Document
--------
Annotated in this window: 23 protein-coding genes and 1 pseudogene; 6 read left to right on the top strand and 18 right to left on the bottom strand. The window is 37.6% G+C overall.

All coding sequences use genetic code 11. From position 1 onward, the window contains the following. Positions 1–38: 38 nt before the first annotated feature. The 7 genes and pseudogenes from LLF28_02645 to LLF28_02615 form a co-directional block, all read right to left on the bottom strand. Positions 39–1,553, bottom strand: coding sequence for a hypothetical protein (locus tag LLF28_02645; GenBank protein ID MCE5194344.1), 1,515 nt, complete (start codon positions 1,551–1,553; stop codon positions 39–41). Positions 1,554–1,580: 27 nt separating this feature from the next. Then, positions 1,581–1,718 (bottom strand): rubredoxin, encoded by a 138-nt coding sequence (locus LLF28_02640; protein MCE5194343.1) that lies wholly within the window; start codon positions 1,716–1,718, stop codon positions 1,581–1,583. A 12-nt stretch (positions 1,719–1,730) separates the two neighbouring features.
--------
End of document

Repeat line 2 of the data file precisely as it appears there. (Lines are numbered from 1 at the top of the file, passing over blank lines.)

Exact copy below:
All coding sequences use genetic code 11. From position 1 onward, the window contains the following. Positions 1–38: 38 nt before the first annotated feature. The 7 genes and pseudogenes from LLF28_02645 to LLF28_02615 form a co-directional block, all read right to left on the bottom strand. Positions 39–1,553, bottom strand: coding sequence for a hypothetical protein (locus tag LLF28_02645; GenBank protein ID MCE5194344.1), 1,515 nt, complete (start codon positions 1,551–1,553; stop codon positions 39–41). Positions 1,554–1,580: 27 nt separating this feature from the next. Then, positions 1,581–1,718 (bottom strand): rubredoxin, encoded by a 138-nt coding sequence (locus LLF28_02640; protein MCE5194343.1) that lies wholly within the window; start codon positions 1,716–1,718, stop codon positions 1,581–1,583. A 12-nt stretch (positions 1,719–1,730) separates the two neighbouring features.